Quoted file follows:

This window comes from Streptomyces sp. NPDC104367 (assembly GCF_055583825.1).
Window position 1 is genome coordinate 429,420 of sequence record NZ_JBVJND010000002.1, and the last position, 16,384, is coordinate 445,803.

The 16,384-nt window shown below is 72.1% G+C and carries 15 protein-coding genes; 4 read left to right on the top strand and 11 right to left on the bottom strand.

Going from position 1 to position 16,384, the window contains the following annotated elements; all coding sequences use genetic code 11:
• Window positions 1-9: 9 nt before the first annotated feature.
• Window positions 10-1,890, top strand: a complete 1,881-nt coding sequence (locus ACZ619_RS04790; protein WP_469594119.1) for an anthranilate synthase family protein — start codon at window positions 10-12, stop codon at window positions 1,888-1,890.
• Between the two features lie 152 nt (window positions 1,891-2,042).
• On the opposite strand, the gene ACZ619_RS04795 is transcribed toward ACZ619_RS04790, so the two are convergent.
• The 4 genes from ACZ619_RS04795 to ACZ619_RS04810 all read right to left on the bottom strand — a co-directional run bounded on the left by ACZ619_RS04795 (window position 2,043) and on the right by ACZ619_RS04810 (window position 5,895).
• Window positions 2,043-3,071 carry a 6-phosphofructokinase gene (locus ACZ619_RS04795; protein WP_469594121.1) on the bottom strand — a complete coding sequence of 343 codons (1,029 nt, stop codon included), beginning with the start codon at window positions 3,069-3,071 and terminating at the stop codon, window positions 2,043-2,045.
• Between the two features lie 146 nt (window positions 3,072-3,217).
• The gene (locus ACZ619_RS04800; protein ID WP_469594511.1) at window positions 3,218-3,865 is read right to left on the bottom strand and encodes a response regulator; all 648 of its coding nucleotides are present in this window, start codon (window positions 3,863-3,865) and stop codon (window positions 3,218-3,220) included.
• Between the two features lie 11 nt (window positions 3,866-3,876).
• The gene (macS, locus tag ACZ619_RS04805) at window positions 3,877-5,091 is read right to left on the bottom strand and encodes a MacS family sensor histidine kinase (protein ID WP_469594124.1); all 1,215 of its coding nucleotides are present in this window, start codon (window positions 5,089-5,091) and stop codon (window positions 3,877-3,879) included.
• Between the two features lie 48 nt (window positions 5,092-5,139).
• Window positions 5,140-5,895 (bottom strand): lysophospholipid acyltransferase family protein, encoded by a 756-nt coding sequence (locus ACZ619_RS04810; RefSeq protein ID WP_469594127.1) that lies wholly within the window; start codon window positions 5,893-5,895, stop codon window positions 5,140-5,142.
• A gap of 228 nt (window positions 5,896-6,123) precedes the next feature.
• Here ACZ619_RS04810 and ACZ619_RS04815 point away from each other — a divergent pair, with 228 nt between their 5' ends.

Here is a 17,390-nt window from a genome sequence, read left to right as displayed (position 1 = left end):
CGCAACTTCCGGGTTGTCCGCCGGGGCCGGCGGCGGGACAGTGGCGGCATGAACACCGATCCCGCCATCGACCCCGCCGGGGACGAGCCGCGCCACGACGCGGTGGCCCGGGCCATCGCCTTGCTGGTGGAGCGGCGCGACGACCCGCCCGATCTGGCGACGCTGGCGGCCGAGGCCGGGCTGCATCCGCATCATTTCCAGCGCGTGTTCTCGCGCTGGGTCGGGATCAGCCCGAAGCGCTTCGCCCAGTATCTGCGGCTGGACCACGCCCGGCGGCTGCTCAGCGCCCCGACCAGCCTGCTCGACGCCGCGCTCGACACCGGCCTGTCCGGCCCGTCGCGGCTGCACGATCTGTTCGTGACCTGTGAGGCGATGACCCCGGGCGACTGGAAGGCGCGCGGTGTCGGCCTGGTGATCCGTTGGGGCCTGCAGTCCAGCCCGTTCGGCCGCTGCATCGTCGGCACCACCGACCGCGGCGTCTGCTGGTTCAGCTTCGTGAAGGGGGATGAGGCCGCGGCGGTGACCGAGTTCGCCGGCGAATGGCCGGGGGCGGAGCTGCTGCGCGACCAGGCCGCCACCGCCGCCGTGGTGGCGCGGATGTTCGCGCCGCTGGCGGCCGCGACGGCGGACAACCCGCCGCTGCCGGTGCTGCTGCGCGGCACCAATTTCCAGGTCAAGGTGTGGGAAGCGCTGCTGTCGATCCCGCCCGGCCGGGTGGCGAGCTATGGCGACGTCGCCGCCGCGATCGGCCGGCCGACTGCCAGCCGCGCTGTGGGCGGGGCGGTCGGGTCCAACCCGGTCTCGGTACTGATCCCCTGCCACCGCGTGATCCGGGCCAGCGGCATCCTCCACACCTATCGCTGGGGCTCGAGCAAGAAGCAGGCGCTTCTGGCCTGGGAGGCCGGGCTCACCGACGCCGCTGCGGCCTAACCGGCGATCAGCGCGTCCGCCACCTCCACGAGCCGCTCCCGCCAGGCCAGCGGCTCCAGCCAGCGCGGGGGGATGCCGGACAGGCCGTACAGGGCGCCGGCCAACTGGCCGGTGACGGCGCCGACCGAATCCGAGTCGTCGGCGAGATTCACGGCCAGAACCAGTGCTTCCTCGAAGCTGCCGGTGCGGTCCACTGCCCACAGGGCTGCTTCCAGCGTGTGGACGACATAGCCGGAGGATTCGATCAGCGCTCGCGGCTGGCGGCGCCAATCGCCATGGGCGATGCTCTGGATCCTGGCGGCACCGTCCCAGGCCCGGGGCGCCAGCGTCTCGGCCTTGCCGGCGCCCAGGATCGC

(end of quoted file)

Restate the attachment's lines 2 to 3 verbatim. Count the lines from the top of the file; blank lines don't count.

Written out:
Window position 1 is genome coordinate 429,420 of sequence record NZ_JBVJND010000002.1, and the last position, 16,384, is coordinate 445,803.

The 16,384-nt window shown below is 72.1% G+C and carries 15 protein-coding genes; 4 read left to right on the top strand and 11 right to left on the bottom strand.